The Quaker House (V40)
August 7th to 11th
His is a dramatic presentation of the life of Walt Whitman, one of the greatest of 19th century American poets and who was as openly gay as it was possible to be at the time without condemnation – which was not that far. But he was brave in many ways, and was keen to express his belief in the whole of humanity as his brothers and sisters.
The play was written by Kim and Valerie Nuzzo. After an introductory piece by Valerie, Kim becomes Whitman. He has flowing white hair and beard, and very much looks the part. He strides between the audience who flank him on either side, and looks us in the eye from time to time, and we are fully caught up in his story.
Kim as Walt tells us about his early life, and about his male loves. He mentions Peter Doyle, whom he describes as the man he would have spent his life with, but Peter’s mother persuaded him his life was disgusting, and he left Walt and got married. The many men who followed are described as shadows in comparison.
The American Civil War begins, Walt’s brother is wounded, and Walt goes to visit him in hospital; sees piles of amputated limbs outside the hospital (no anaesthetic), and begins to make regular visits to different hospitals, talking to the men, holding the hands of many dying soldiers, supporting them in various ways. This experience becomes a big influence on his writing. He talks of helping men from the north and the south, of black as well as white.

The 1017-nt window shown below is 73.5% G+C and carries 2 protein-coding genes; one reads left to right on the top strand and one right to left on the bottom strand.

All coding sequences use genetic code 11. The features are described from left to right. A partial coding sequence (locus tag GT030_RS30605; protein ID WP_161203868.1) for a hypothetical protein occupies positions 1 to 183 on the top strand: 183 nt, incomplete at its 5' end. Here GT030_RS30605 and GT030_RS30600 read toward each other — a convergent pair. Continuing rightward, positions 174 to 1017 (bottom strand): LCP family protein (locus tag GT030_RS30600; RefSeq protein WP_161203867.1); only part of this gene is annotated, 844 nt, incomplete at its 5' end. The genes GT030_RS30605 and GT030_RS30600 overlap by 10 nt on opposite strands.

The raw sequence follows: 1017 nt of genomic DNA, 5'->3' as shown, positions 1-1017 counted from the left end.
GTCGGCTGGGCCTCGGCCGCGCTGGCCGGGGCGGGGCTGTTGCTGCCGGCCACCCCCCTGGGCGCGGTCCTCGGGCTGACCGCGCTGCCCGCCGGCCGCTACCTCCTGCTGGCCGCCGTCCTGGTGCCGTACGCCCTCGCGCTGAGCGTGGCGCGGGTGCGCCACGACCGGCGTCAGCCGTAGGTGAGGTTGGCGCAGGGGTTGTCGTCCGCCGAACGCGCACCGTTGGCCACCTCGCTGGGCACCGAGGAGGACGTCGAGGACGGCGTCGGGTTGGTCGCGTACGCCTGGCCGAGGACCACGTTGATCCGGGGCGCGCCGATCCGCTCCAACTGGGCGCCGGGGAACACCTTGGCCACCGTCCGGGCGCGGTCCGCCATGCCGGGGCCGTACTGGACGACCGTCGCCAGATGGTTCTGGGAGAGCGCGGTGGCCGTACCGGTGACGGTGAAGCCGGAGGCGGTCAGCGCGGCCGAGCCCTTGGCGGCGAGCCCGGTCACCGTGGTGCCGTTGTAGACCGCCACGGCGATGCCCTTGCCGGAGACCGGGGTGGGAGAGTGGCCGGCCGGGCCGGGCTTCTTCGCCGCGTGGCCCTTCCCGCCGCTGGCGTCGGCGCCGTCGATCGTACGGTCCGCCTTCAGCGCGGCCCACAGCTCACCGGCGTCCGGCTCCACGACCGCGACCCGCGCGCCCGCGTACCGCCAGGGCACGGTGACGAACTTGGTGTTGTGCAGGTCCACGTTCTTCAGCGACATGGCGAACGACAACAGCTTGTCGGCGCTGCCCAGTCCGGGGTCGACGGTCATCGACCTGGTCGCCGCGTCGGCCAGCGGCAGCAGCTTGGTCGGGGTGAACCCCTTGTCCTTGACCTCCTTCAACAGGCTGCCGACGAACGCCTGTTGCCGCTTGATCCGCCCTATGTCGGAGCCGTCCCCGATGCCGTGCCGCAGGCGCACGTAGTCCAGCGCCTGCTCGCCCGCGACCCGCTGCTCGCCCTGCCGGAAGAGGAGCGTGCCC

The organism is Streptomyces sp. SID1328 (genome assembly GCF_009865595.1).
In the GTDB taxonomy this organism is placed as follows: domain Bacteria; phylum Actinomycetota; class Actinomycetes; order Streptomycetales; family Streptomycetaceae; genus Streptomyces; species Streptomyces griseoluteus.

He gets to know Lincoln, and describes him, his distinctive ugliness and his origins amongst the ordinary people of America. Kim breaks into some relevant poems, including the famous valedictory one beginning, “When lilacs last in the dooryard bloomed.” Mention is made of Peter Doyle being in the theatre when Lincoln is killed.
Towards the end Kim talks of Whitman’s famous “yawp” – his exclamation of presence and vital energy. He gets us all to join in – not often that I yawp!
Kim and Valerie are over from America where this play was first performed at Zephyr Stage at Cavalcade Fruita, then on tour and now in Edinburgh. This is a very memorable performance which brings to vivid life one of the great figures of American, poetic and gay history.